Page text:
The dollar held near a four-month high on Wednesday amid hopes the spread of the coronavirus had slowed, with the New Zealand dollar gaining after the central bank dropped a bias towards lowering interest rates.
Across mainland China 2,015 new cases of coronavirus were confirmed as of Tuesday, the lowest daily rise since Jan. 30. China's senior medical adviser also said the outbreak might be over by April.
The slowdown in the number of new cases encouraged investors to resume seeking yields. The dollar has benefited from that approach, thanks to its relatively high interest rates. For example, spreads between U.S. and German 10-year bond yields are holding at a more than two-year highs above 200 basis points.
"The steady improvement in risk appetite is helping markets, and expectations that central banks will not rush into tightening policy anytime soon is also boosting sentiment," said Manuel Oliveri, an FX strategist at Credit Agricole in London.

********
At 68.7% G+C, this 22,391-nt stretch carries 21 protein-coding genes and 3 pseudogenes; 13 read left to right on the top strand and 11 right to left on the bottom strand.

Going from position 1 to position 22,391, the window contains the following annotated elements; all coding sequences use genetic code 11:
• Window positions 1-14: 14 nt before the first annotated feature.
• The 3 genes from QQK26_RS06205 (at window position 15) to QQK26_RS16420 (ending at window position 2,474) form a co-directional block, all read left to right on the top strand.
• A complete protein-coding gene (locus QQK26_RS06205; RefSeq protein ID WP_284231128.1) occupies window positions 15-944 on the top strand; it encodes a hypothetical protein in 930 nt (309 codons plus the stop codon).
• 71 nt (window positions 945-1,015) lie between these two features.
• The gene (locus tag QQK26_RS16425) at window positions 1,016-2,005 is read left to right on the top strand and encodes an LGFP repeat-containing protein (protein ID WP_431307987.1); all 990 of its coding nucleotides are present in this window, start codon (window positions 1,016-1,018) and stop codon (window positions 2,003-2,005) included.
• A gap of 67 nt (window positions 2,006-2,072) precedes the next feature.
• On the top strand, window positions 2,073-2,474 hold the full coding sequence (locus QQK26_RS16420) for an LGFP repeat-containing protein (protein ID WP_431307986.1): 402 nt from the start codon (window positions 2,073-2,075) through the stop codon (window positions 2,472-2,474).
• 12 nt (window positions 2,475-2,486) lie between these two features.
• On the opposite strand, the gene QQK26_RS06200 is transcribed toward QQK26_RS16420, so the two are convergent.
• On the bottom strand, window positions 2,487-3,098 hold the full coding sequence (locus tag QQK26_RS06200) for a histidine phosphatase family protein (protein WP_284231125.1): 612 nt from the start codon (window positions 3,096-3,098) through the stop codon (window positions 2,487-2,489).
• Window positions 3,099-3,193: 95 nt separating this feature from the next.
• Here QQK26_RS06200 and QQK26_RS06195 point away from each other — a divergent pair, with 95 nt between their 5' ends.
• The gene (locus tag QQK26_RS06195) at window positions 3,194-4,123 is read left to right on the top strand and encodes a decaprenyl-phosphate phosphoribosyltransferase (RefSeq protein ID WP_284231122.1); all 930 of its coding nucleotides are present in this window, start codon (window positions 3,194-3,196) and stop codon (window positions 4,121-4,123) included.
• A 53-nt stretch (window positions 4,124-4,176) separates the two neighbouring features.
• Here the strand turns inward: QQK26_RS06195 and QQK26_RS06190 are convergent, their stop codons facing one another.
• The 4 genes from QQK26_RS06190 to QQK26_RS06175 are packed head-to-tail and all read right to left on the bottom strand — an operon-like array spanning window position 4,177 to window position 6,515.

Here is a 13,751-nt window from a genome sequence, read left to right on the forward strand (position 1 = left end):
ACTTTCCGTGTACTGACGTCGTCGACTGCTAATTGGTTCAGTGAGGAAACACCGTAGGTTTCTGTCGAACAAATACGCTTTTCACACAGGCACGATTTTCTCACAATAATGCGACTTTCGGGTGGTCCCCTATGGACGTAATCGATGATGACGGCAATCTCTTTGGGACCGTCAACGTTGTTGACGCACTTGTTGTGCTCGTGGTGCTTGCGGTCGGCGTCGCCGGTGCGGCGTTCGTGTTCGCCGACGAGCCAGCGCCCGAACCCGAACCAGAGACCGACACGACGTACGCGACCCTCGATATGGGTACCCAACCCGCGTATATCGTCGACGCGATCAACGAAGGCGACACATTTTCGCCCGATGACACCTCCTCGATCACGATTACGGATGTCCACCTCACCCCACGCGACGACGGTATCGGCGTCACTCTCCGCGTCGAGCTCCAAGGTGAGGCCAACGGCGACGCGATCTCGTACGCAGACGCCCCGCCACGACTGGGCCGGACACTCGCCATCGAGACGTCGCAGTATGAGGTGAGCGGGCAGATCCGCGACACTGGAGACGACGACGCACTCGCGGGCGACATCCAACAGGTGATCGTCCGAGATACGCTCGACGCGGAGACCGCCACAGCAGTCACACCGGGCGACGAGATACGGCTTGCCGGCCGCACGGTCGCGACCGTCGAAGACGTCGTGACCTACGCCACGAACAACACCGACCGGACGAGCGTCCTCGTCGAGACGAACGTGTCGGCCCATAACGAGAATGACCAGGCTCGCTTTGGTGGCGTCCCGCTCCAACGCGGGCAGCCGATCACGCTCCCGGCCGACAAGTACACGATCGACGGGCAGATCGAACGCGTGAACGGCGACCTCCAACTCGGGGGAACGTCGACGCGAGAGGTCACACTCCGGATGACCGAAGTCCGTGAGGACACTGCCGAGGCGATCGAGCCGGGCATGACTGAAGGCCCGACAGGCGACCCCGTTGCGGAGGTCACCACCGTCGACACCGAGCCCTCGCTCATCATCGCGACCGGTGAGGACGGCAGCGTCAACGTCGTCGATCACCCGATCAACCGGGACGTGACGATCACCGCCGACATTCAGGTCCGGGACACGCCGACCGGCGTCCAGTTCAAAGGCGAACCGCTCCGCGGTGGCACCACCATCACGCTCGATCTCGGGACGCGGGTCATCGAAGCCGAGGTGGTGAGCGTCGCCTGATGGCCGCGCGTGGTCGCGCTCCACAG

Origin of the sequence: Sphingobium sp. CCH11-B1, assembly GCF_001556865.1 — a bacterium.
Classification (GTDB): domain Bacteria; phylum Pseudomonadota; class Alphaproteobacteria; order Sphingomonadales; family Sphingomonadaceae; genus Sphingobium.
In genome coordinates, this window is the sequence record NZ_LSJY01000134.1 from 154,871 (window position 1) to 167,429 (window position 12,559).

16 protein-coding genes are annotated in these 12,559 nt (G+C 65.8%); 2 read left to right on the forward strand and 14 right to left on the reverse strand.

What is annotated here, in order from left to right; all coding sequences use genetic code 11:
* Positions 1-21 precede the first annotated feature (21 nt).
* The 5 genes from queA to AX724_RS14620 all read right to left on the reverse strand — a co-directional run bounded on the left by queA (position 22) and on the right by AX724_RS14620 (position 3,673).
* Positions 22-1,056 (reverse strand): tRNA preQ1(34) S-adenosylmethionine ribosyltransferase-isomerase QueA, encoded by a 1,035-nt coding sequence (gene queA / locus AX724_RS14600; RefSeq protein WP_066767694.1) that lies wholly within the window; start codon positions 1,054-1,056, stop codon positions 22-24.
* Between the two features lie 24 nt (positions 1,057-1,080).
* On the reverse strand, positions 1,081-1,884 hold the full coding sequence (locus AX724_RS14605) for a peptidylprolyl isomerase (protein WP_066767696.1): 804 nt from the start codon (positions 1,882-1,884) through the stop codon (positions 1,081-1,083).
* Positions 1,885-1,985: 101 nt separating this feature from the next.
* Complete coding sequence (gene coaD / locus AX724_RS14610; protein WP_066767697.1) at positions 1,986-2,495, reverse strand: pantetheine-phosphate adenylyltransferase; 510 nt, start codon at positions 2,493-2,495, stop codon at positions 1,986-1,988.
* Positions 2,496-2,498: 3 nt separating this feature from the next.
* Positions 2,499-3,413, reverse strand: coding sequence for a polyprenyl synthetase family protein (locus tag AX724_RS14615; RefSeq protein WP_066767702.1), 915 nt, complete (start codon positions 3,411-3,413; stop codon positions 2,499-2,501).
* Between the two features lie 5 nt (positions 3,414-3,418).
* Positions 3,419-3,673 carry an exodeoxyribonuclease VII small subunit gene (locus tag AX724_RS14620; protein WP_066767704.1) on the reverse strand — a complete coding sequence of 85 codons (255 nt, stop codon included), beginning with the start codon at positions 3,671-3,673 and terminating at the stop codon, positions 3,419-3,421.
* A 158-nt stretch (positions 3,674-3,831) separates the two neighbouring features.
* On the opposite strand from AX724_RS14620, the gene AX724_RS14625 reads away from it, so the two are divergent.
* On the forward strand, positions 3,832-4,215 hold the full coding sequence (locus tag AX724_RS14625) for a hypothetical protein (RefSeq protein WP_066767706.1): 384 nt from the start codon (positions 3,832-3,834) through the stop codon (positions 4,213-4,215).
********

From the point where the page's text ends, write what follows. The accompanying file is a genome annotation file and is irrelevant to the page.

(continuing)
Against a basket of major currencies, the dollar edged 0.1% higher at 98.77, just below a four-month high of 98.95 hit in the previous session.
The coronavirus epidemic has upended China's economy, the world's second-largest. In foreign-exchange markets, export-oriented currencies such as the Norwegian crown and Swedish crown have come under some pressure as the virus spread.
The Norwegian crown has weakened more than 5% so far in 2020. Sweden's crown has fallen by 2.6%.
The New Zealand dollar jumped 0.8% to $0.6462, its biggest rise in two months, after the central bank removed the chance of a rate cut from its forward projections.
Recession fears in Europe dragged the euro to a four-month low overnight. It has since recovered to trade flat at $1.0915. (Reuters)